I am also not dismissing the prospect that whatever winds up being announced relating to temples this weekend, President Nelson could confirm over the pulpit the timing for the next few temple dedications, rededications, or groundbreakings, in addition to potentially outlining more specifics about his plans to expand the number of temples and accelerate the construction process. It will be interesting to see what happens in regards to all of that.

John Pack Lambert said...

Kailahun, the place in eastern Sierra Leone with 90 attending but 75 on the records, is a city that has seen significant population growth over the last two decades. In 2004 it had 13,000 people. The most recent undated estimate mentioned on Wikipedia is 30,000, but it might be even more now. It is the capital of the sub-unit of Sierra Leone it is in and a regional center of trade and commerce.

John Pack Lambert said...

I hope that today or tomorrow both Freetown and Monrovia have temples announced. It will give a new meaning to the film "Freetown" if the journey presented there has now become a journey from temple city to temple city.

John Pack Lambert said...

I think the main think holding back Guinea-Bissau is the share amount of unreached population and countries. Even in countries in general open to Christian proselytism, there needs to be a formal set up of systems to get missionaries in. With the recent work to open Mali and Senegal to the Church, I am guessing the Area Presidency felt it was best to focus on some areas.

We also have to bear in mind that there are pars of even central Nigeria where there are no legal or cultural impediments to the establishment of the Church where the first branches were established in just the last few years, and even in south-east Nigeria where the Church has been since 1978 and unofficial members existed for 20 years before that in organized congregations, there are places that are still not officially within a ward or branch other than the mission administrative branch. In Ghana the Kumasi Mission administrative branch probably takes in close to a third of the country by area. In Liberia it has only been in the last two years the Church has really moved significantly beyond greater Monrovia. The 1.8 million people in Guinea-Bissau are just one such unreached population, and smaller than many other unreached populations even in countries where the Church is present in West Africa.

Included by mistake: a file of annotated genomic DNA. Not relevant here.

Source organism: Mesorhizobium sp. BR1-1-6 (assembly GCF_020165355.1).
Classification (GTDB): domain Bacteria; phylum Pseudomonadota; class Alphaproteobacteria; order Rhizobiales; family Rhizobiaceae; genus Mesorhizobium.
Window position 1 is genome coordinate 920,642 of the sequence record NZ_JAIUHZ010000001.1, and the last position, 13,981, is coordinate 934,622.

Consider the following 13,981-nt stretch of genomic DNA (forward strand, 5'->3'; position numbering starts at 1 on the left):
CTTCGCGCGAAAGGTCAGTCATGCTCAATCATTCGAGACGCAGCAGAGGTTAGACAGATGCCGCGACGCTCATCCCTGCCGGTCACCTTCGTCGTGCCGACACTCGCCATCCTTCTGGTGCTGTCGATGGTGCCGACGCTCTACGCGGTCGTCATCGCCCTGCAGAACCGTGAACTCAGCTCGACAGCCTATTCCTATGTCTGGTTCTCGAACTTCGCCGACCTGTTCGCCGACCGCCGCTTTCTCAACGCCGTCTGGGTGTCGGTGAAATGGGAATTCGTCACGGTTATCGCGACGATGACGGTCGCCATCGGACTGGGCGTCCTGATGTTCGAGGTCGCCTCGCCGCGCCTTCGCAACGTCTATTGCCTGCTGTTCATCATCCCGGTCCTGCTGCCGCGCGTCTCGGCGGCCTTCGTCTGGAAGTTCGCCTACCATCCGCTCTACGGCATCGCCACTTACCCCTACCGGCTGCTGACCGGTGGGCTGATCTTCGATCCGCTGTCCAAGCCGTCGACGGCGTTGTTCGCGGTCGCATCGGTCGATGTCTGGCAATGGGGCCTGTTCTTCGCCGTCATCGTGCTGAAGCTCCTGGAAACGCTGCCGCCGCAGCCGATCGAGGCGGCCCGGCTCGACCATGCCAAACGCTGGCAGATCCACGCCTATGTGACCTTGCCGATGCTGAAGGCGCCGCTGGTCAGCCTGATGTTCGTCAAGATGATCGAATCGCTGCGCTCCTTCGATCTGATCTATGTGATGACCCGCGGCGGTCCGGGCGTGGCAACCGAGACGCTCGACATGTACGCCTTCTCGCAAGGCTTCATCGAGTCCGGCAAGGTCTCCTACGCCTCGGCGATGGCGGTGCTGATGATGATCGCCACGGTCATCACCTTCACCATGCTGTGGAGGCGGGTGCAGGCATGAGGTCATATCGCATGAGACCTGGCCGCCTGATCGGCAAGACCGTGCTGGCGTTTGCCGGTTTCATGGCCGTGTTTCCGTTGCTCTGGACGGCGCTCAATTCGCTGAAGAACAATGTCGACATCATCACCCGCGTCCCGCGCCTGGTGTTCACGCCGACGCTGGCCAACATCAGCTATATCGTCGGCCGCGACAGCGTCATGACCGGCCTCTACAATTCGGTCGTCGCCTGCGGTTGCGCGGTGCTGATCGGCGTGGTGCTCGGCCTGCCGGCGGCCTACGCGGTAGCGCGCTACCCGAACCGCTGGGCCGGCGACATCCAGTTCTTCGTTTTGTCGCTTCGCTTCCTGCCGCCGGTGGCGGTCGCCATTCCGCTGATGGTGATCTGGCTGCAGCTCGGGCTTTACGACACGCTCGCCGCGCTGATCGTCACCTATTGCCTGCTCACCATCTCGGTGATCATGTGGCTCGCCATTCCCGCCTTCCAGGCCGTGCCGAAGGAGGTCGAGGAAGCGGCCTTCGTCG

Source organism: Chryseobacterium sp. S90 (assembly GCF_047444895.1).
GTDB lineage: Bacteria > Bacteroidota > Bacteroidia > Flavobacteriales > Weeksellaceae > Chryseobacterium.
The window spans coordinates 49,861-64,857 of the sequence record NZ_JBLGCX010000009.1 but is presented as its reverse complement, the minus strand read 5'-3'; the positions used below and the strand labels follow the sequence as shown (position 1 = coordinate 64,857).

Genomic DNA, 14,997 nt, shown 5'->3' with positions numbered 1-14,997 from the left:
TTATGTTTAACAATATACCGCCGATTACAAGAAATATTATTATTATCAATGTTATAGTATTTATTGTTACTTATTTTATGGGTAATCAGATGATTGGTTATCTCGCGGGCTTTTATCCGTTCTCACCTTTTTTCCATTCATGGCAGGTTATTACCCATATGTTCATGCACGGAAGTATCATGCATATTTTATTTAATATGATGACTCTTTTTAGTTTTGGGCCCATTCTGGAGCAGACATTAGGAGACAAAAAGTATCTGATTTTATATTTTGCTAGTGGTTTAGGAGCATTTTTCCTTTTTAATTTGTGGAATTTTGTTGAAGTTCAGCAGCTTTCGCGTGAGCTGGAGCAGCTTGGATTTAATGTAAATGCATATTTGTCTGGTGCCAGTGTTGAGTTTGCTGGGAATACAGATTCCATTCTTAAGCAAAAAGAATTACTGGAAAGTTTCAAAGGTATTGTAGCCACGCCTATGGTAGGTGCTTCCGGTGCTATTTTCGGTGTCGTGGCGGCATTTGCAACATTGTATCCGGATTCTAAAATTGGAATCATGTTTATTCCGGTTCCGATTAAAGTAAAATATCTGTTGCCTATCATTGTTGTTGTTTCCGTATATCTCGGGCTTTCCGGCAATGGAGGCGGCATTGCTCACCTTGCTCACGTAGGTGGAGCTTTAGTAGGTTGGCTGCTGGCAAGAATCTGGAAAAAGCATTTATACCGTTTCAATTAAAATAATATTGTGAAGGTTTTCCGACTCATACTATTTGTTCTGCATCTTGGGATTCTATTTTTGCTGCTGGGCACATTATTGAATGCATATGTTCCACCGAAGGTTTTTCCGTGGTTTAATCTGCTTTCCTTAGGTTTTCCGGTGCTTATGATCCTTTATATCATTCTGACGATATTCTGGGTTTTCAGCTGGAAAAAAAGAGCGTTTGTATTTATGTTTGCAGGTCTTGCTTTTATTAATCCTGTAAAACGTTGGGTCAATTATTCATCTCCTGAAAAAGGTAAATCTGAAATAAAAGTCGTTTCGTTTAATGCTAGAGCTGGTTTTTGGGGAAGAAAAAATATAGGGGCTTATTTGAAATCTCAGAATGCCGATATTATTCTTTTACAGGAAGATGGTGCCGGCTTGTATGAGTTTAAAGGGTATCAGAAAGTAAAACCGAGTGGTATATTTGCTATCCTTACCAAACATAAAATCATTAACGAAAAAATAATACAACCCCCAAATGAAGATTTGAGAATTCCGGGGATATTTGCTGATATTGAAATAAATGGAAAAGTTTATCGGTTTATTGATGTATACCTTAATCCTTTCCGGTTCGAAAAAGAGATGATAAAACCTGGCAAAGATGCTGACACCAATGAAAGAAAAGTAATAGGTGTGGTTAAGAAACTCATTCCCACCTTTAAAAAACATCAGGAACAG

That said, it would seem to me the best way to open the Church in Guinea-Bissau would be to leverage the resources the Church has connected with another Portuguese speaking country in West Africa, Cape Verde. Cape Verde being in the Europe Area may make this leveraging hard though.

There are lots of resources from Brazil, but to the extent they are being focused on Portuguese-speaking aftica it has mainly been in Angola and Mozambique. In Angola it has only been a short time since they got their own mission, and the Church is still almost completely in the far north-west of the country in and around the capital city.

Elder Soares was for a time in the Africa South-East Area Presidency. With him as an apostle now, there are lots of added prospects for the Church moving into Lusophone Africa.